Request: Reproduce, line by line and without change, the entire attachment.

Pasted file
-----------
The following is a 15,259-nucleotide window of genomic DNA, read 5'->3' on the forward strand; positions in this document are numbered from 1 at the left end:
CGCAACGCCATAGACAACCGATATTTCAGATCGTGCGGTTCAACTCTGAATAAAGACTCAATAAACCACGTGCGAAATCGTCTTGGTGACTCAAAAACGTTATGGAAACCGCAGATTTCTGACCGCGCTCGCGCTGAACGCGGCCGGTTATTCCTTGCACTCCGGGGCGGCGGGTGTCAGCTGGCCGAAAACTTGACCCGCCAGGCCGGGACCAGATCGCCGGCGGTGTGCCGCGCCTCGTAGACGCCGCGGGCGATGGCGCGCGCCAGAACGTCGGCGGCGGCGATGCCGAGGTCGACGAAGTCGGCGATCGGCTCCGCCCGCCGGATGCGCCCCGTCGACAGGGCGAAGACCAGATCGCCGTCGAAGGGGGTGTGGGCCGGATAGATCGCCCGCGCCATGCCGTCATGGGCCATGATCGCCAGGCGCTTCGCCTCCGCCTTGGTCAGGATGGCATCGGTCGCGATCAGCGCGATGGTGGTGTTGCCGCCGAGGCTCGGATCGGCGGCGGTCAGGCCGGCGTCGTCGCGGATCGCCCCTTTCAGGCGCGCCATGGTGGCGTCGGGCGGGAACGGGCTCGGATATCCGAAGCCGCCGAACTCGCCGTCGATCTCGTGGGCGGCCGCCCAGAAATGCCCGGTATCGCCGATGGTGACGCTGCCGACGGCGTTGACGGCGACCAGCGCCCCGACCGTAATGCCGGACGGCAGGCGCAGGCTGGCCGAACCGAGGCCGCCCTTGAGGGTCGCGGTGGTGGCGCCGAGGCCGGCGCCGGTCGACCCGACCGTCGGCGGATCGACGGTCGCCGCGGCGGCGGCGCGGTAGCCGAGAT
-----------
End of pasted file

The following is a 15,259-nucleotide window of genomic DNA, read 5'->3' on the forward strand; positions in this document are numbered from 1 at the left end:
CGCAACGCCATAGACAACCGATATTTCAGATCGTGCGGTTCAACTCTGAATAAAGACTCAATAAACCACGTGCGAAATCGTCTTGGTGACTCAAAAACGTTATGGAAACCGCAGATTTCTGACCGCGCTCGCGCTGAACGCGGCCGGTTATTCCTTGCACTCCGGGGCGGCGGGTGTCAGCTGGCCGAAAACTTGACCCGCCAGGCCGGGACCAGATCGCCGGCGGTGTGCCGCGCCTCGTAGACGCCGCGGGCGATGGCGCGCGCCAGAACGTCGGCGGCGGCGATGCCGAGGTCGACGAAGTCGGCGATCGGCTCCGCCCGCCGGATGCGCCCCGTCGACAGGGCGAAGACCAGATCGCCGTCGAAGGGGGTGTGGGCCGGATAGATCGCCCGCGCCATGCCGTCATGGGCCATGATCGCCAGGCGCTTCGCCTCCGCCTTGGTCAGGATGGCATCGGTCGCGATCAGCGCGATGGTGGTGTTGCCGCCGAGGCTCGGATCGGCGGCGGTCAGGCCGGCGTCGTCGCGGATCGCCCCTTTCAGGCGCGCCATGGTGGCGTCGGGCGGGAACGGGCTCGGATATCCGAAGCCGCCGAACTCGCCGTCGATCTCGTGGGCGGCCGCCCAGAAATGCCCGGTATCGCCGATGGTGACGCTGCCGACGGCGTTGACGGCGACCAGCGCCCCGACCGTAATGCCGGACGGCAGGCGCAGGCTGGCCGAACCGAGGCCGCCCTTGAGGGTCGCGGTGGTGGCGCCGAGGCCGGCGCCGGTCGACCCGACCGTCGGCGGATCGACGGTCGCCGCGGCGGCGGCGCGGTAGCCGAGAT